As with Gavin’s review of the Antec GX700 chassis as well as my own review of the InWin GT1 chassis, a lot of the appeal for the Aerocool GT-S case is going to be coming from the looks department. I would say that when I look at buying a case it is 50/50 between aesthetics and compatibility. However, I do know that there are people out there who will buy a case specifically for the looks of it, and worry about if their parts fit later. Well, being such a large case Aerocool have got these areas covered too as it will fit most mainstream motherboards with ease and even accommodate multi-GPU setups, and has plenty of room in to roof to accommodate a good size water-cooling radiator or a solution such as a H100i in push pull if you mount one set of fans outside the chassis, underneath the roof panel. The chassis is also machined from thick, high quality steel. This meant that there was practically no flex in the side panels or the case itself. Also because of this construction the case lends itself to modifications, such as modifying the front of the case to accommodate a 240mm radiator or the roof to accommodate a 360mm radiator. I like the design of the front panel. The meshing is a nice black and gives a good overall look, whilst maintaining optimal airflow. This same feature has been carried over to the optical bay covers and gives the whole front panel a nice uniform look. Also, kudos to Aerocool for dust filtering the whole of the front panel, and most of the case for that matter. If you were to orientate your fans in such a way that the case maintained positive internal pressure, then dust would be at an absolute minimum. The red and black colour scheme may end up limiting people buying this case to an Asus ROG or MSI Gaming theme, as they are the main two that spring to mind for a red and black themed build. The cooling performance of this case is also very good. It was the best case that we have tested on the i7 under load, and that is in its stock configuration. If you were to fill all of the fan slots, this case could be an air cooling demon. The acoustics were not too shabby as well. It would appear that Aerocool have used silent case cans which have a good air flow at low RPM. The inclusion of LED fans is also a nice touch as it gives a nice red ambient glow to the chassis when it is in use, and matches the four red LED’s on the front of the case nicely.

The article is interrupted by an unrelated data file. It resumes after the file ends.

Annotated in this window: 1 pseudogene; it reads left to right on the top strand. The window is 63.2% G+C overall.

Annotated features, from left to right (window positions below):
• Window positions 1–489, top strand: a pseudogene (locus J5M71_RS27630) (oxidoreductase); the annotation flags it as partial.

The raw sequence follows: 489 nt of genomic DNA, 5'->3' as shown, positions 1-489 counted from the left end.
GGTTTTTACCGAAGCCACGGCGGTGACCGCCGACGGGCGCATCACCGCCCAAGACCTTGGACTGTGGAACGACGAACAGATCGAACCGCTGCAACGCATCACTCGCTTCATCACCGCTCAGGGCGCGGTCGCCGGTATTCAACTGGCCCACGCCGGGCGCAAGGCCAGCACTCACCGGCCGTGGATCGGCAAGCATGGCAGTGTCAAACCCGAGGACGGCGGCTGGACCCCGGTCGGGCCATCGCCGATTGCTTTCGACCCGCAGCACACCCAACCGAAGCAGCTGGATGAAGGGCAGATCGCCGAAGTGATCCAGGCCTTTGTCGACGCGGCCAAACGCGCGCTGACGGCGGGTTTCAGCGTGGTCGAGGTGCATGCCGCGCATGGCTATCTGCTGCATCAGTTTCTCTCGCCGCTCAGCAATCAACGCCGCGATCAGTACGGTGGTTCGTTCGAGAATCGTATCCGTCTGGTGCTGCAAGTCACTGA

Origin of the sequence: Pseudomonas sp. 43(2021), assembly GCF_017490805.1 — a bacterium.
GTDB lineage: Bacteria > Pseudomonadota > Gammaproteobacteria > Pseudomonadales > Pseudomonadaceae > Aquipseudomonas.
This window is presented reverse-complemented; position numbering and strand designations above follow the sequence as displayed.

Moving away from the cooling, there is ample room for multiple storage options, whether you prefer SSD’s or HDD’s, as well as providing an ample amount of 5.25 drive bays which means if you did want to watercool you could fit a dual bay pump and res combo with a DVD drive and a fan controller if you so desired.